Community and the Disappearing Phenomenon of Third Spaces

Words by Tully (she/her) 16 QLD

Being a teenager can sometimes be awkward, tiring and, often, lonely.

Studies show that loneliness is on the rise for young people, especially girls aged between 15-24, with a quarter reporting that they often felt extremely lonely.

It’s harder when the quintessential and desperately needed third space is rapidly disappearing.

Making IRL connections is tough these days, especially for young people. It feels as if everything is going digital, and communities are feeling more distant. This is leaving young people craving spaces where they can just be themselves, with other people in their communities. But these spaces, known as third spaces, are rapidly disappearing, and its adding fuel to the loneliness fire.

Third spaces are a space outside of work/school and home, a third, more casual and social space. In ye olden days (before social media…) these would be places such as the bustling chatter of coffee shops, the rhythmic whirl of roller rinks, pre-planned and facilitated weekly classes at the libraries, well-funded youth centres for diverse and unique communities, and skate parks where the sound of wheels on concrete created a camaraderie of mentorship (and probably quite a few broken arms).

These once vibrant hubs served as incubators for friendships, shared experiences, and a sense of belonging. Third spaces are meeting spots for the community and are frequently represented in the media we consume: think of Lukes in “Gilmore Girls”, or Central Perk in “Friends”, and I can almost guarantee that, unless people in every sense of their being repulse you, everyone has seen one of these spaces in a TV show at one point or another and thought “I wish I had somewhere like that to hang out!”

It’s scary to go somewhere for the first time: am I intruding in a community not for me? Will I fit in? What if it’s not what I’m looking for? It doesn’t explicitly say that I’m welcome, so, am I? It’s also important to point out that in the past, many third spaces have been less then welcoming to minorities, so resolving this is of the upmost importance.

The most common and accessible third space, right now, is social media.

That’s not necessarily a bad thing, I’m not a social media basher! However, social media does have its’ own challenges. For one, we are faced with a constant onslaught of people who appear to be living a much better life than us –

As Gen Z have grown up with the ever-present fear of stranger danger drilled into us from a young age, and adding in a series of traumatic world events, social media can be so much easier than finding an accessible third space. But it can’t completely replace the need for physical ones.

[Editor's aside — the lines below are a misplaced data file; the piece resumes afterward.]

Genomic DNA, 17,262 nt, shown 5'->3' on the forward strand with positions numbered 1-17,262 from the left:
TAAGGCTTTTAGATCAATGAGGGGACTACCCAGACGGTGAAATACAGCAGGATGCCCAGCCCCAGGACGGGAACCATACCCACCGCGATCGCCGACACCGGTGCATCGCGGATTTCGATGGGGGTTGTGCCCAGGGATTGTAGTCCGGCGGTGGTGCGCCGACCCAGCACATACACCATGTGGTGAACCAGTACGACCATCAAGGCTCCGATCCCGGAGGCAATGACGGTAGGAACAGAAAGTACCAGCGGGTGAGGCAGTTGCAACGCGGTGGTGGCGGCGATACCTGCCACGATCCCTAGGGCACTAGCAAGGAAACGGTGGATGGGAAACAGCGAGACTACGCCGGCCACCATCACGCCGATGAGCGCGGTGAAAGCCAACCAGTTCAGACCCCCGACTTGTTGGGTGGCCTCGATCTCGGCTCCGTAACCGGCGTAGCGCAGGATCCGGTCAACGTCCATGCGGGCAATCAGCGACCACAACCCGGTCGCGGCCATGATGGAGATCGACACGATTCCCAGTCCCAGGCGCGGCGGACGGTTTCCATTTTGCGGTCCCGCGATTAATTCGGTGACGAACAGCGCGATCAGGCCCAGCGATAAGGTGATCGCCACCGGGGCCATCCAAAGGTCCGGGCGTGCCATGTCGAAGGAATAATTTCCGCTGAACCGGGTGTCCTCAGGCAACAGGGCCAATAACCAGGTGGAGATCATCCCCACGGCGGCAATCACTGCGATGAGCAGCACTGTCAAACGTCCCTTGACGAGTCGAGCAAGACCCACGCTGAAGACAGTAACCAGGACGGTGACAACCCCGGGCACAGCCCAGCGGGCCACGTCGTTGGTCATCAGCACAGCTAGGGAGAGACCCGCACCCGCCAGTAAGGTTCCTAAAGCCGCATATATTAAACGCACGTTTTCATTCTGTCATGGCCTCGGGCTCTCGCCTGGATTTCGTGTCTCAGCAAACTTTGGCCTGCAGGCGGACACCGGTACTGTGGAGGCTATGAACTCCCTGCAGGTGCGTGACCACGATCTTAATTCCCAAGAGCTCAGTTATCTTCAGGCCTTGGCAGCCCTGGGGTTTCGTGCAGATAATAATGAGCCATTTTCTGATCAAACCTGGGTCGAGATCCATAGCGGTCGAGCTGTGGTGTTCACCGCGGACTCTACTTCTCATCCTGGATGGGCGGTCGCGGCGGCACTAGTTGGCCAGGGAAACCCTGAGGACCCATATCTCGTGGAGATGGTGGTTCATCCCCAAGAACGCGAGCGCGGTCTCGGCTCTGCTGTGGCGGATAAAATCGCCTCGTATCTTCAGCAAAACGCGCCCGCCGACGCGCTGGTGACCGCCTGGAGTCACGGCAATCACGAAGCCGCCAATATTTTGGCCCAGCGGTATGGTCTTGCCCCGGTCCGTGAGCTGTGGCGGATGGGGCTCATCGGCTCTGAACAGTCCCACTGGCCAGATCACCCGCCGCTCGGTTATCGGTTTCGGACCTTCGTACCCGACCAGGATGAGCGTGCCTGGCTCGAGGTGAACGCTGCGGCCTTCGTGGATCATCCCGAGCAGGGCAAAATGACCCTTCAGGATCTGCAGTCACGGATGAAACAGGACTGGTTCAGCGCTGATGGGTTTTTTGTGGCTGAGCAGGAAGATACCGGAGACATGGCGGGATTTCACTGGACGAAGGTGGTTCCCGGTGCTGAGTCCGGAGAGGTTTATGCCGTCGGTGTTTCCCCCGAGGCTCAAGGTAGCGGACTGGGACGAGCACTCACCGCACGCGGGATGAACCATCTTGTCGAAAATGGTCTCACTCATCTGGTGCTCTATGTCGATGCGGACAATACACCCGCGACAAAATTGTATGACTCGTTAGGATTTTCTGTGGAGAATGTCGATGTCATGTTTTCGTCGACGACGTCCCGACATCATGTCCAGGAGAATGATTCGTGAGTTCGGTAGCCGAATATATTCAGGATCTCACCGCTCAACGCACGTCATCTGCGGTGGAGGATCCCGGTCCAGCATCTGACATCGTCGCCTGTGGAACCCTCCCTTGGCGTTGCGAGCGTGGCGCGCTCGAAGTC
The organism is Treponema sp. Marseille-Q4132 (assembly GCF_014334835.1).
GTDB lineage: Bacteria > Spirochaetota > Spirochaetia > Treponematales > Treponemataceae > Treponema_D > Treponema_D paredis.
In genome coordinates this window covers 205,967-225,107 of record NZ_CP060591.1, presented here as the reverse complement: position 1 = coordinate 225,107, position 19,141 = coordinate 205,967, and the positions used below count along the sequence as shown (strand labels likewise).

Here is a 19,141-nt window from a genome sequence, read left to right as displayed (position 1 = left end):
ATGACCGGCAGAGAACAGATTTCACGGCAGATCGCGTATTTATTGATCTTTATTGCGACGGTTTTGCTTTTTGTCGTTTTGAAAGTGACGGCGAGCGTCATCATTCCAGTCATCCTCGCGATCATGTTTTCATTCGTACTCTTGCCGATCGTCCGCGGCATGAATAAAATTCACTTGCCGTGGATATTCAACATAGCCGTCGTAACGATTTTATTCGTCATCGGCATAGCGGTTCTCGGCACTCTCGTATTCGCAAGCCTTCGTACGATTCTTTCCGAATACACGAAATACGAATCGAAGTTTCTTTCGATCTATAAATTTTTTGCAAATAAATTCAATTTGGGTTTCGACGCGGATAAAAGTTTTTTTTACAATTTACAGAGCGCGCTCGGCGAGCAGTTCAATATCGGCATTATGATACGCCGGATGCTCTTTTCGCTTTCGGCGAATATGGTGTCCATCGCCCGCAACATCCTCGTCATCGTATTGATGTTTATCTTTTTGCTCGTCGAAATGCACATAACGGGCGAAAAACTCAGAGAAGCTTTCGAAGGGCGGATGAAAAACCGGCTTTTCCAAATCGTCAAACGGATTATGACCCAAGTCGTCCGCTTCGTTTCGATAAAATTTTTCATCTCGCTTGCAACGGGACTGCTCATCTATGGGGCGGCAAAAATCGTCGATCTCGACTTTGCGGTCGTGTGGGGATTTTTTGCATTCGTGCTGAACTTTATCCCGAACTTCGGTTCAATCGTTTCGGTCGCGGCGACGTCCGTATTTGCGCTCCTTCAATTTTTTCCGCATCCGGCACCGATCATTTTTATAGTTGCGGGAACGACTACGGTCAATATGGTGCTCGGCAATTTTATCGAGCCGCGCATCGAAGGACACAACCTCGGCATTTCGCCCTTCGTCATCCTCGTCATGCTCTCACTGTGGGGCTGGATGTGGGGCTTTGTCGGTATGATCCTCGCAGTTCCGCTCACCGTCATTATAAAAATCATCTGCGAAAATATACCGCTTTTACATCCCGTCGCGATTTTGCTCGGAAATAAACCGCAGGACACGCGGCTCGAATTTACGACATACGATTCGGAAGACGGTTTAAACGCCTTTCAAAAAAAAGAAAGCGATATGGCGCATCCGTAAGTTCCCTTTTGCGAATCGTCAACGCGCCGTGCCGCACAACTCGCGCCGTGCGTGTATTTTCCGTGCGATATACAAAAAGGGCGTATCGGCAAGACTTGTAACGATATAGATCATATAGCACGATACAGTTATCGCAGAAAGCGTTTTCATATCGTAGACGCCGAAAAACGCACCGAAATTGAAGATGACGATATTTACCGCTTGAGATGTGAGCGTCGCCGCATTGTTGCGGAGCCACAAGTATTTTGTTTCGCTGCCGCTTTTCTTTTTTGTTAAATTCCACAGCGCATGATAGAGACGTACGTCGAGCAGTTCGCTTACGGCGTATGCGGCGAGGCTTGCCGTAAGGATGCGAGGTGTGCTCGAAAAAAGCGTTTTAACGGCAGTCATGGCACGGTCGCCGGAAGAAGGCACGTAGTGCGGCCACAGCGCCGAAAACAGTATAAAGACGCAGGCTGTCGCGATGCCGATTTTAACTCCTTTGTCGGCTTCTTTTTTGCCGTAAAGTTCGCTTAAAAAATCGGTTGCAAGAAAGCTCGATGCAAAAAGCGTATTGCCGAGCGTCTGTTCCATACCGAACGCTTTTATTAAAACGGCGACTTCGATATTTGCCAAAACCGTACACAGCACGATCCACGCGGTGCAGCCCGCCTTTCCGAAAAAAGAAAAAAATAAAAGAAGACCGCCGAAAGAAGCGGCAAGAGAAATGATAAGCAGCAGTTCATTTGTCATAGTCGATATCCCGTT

Another reason for the decline in the physical third space is the decreased walkable nature of urban settings, with Australia being far more car-centric then our European cousins.

Without a driver’s license or access to safe and frequent footpaths, teens are stuck at home, instead of being able to utilise the already existing third spaces. The lack of reliable, frequent, and well routed public transport, particularly in regional towns, further restricts teens access to community spaces outside of their direct neighbourhood. Many times, I have found a haven, but it’s on the other side of town and I can’t get reliable, easy public transport so I can’t go regularly.

While third spaces have not been completely wiped out, they are rapidly becoming far less frequent and social. There are rare glimpses of the joy of third spaces: wonderful dog parks that I fell in love with (the dogs and the humans), the family friendly coffee shop back in my hometown, the toy library I volunteer at some Saturdays.

Yet, amidst these pockets of bliss, I find myself wondering why they fail to be around every corner – meeting places for everyone and every community, leaving so many people, especially teens, to lean on social media as a crutch during quieter days.

It’s a curious thought—why isn’t everyone blessed with a third space to retreat to daily? Maybe it’s the scarcity of such havens or the demands of modern life that leave us yearning for more.

Maybe being a teenager is just that: yearning for community, but unable to find it outside of a structured school environment.

I think it is critical to advocate for third spaces. It’s also crucial to amplify the voices of marginalised groups when discussing the importance of third spaces, actively involving them in the planning and development process to ensure that their needs and perspectives are prioritised and addressed. Centring their experiences and needs is essential in advocating for more inclusive and accessible community spaces, fostering a sense of belonging and connection for all members of the community, regardless of background, identity or age.

We need to advocate for more funding for public spaces, such as dog parks (and people parks I suppose…), free classes, library crafting times, youth hubs and walkable cities.

Community benefits EVERYONE, and the point of third spaces is an accessible form of community. I say, bring back the third spaces!!

 

Illustration by Aileen. You can find more of her work on Instagram @aileenngstudio

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